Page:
Are any of us allowed an honest expression of our emotions? Can we say what we think, or must we carefully couch our terms and remain so reasonable? Be polite. It is a calmer existence, but it values the status quo over change, manners over justice.
Children are passionate beings and fairness is critically important to them. Yes, this starts with the personal—Mom, he got a bigger piece of cake than me! But they pay careful attention to wider issues—they notice how people are treated, and they are so very disturbed to see injustice. They do not minimize or reason it, pointing out the complexity of the situation. They see that it is wrong, and they want to know why, and how it might be fixed.
Using this passionate eye to justice, let’s return to that Network quote with a bit more context.
That’s a 1976 film. A whole lot of it still applies. What else comes to mind?
*Black Lives Matter – the extrajudicial executions of people of color by police, the burning of six African American churches in the past week, the assassination of an African American senator minister and eight other souls in an AME church in Charleston and still the Confederate Flag flies?
*While the Obergefell decision brings marriage equality across the land, many LGBTQ people are still denied basic rights of fair employment, life, and dignity. Trans folk, especially trans women, are being killed for who they are, then misgendered in police reports and the news. Nearly half of homeless teenagers are homeless because their parents kicked them out when they came out.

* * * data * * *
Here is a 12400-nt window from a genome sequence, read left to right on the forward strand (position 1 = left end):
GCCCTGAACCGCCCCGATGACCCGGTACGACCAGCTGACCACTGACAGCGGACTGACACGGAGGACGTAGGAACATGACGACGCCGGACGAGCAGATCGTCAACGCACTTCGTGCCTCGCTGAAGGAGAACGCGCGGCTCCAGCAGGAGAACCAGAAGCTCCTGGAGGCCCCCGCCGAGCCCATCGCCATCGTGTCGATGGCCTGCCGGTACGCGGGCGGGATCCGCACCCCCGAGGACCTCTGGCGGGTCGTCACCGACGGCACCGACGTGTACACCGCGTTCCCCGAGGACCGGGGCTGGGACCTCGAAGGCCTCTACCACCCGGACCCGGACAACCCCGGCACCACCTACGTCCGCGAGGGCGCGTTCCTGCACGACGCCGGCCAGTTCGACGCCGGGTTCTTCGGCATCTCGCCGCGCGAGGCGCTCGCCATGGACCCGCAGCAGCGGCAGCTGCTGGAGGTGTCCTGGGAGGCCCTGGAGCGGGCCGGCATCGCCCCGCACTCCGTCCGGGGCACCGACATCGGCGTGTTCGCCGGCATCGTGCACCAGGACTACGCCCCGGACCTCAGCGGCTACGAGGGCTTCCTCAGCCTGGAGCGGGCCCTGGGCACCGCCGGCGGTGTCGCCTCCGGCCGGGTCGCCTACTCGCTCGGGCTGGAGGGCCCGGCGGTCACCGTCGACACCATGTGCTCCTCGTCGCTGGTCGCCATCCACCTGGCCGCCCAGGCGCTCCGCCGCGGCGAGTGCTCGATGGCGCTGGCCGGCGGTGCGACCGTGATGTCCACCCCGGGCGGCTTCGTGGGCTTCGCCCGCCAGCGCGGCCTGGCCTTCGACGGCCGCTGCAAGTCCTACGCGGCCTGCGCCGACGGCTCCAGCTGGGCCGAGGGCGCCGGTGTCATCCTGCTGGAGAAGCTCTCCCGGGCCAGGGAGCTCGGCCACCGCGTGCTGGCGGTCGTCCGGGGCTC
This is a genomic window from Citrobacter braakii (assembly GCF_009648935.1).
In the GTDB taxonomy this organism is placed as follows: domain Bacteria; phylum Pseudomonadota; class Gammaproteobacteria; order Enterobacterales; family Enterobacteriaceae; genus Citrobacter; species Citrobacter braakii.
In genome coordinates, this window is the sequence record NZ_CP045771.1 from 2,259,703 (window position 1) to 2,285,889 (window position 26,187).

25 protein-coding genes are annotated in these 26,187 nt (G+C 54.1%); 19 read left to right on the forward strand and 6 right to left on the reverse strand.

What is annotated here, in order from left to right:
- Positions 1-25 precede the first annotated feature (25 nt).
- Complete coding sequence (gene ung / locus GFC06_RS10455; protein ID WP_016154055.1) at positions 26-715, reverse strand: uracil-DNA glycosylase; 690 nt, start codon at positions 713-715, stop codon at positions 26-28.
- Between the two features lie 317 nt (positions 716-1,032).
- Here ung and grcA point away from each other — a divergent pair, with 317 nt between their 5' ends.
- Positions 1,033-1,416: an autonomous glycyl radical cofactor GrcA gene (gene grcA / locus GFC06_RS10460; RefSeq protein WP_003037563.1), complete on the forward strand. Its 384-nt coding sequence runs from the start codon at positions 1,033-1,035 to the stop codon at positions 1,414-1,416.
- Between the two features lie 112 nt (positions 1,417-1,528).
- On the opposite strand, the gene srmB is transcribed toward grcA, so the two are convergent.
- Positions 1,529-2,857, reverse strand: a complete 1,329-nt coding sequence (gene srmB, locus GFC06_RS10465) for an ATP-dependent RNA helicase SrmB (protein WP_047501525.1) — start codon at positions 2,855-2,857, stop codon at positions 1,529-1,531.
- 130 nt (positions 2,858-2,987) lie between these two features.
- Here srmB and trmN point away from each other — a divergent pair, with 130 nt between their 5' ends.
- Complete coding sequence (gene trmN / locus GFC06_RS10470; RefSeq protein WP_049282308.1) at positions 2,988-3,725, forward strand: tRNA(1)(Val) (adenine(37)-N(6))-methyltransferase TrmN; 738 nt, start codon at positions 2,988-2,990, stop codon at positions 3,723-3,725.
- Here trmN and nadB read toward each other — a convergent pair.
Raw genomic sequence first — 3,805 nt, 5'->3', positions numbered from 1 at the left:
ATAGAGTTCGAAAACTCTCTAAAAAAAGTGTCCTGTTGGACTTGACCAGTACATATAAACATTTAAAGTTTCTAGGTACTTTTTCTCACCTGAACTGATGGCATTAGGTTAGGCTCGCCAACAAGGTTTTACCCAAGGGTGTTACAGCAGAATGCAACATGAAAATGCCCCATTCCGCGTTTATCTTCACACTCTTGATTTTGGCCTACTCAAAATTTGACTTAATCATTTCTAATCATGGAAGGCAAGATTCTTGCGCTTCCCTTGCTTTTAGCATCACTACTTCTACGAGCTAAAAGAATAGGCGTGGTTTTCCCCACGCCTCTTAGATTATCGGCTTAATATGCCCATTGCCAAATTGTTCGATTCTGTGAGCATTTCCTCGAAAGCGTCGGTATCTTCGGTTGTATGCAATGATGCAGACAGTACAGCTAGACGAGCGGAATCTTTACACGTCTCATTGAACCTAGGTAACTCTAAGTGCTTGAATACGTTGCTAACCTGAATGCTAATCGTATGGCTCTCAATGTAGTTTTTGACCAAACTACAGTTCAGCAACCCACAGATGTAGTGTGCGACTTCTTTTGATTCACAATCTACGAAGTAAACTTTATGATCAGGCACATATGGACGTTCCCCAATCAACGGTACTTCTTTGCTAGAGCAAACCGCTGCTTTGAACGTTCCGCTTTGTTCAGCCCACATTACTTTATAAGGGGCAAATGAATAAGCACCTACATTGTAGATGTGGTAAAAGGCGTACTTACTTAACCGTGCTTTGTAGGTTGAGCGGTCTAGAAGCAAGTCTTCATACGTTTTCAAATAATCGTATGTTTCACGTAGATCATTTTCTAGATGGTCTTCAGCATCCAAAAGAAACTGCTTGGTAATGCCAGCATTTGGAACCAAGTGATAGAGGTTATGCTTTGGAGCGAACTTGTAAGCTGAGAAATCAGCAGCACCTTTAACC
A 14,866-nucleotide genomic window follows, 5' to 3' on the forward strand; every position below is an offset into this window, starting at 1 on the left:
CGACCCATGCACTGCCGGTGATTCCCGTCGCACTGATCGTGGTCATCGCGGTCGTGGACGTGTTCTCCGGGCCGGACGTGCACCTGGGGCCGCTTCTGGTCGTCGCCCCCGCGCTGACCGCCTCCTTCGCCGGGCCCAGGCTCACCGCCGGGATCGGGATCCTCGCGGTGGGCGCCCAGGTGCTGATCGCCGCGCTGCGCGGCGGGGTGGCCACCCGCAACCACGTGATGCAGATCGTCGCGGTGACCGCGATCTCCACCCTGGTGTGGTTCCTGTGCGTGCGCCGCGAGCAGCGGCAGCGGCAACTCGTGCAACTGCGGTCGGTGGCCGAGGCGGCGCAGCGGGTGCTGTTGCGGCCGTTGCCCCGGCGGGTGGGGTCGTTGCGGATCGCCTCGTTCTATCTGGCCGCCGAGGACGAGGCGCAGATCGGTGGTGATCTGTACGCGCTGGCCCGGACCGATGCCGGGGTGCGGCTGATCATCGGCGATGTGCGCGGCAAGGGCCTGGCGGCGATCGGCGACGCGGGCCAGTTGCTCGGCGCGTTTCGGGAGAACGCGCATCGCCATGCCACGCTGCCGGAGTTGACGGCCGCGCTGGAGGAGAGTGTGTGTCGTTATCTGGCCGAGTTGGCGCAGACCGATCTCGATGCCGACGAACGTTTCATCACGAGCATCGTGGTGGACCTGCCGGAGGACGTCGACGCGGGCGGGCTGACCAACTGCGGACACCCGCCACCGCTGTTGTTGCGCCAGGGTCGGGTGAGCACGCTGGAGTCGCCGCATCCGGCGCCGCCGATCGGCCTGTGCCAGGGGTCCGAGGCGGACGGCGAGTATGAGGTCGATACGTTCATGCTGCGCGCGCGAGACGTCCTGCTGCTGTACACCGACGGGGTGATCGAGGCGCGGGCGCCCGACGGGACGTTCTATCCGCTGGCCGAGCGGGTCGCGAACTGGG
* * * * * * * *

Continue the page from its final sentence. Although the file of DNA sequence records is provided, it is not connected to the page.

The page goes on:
*Americans are increasingly financially insecure. Laid off when oil prices drop or industry moves elsewhere, buried in spiraling student debt, caught in stagnant wages. The minimum wage in 1976 went up to $2.30 …adjusted for inflation, that’s a little over $9/hr today. Better than our current $7.25.
When faced with the hurts and seemingly insurmountable problems of the world today, it is so very easy to flail, and to curl up in a ball in our safe living rooms. I don’t know about you, but sometimes I feel powerless and oh so small—I Can’t Adult! What can one person do?
This despair comes when I believe the lie of independence, a myth both pernicious and paralyzing. We all need help. We all need connection—to be part of an endeavor, to have friends, and to be held in circles of caring.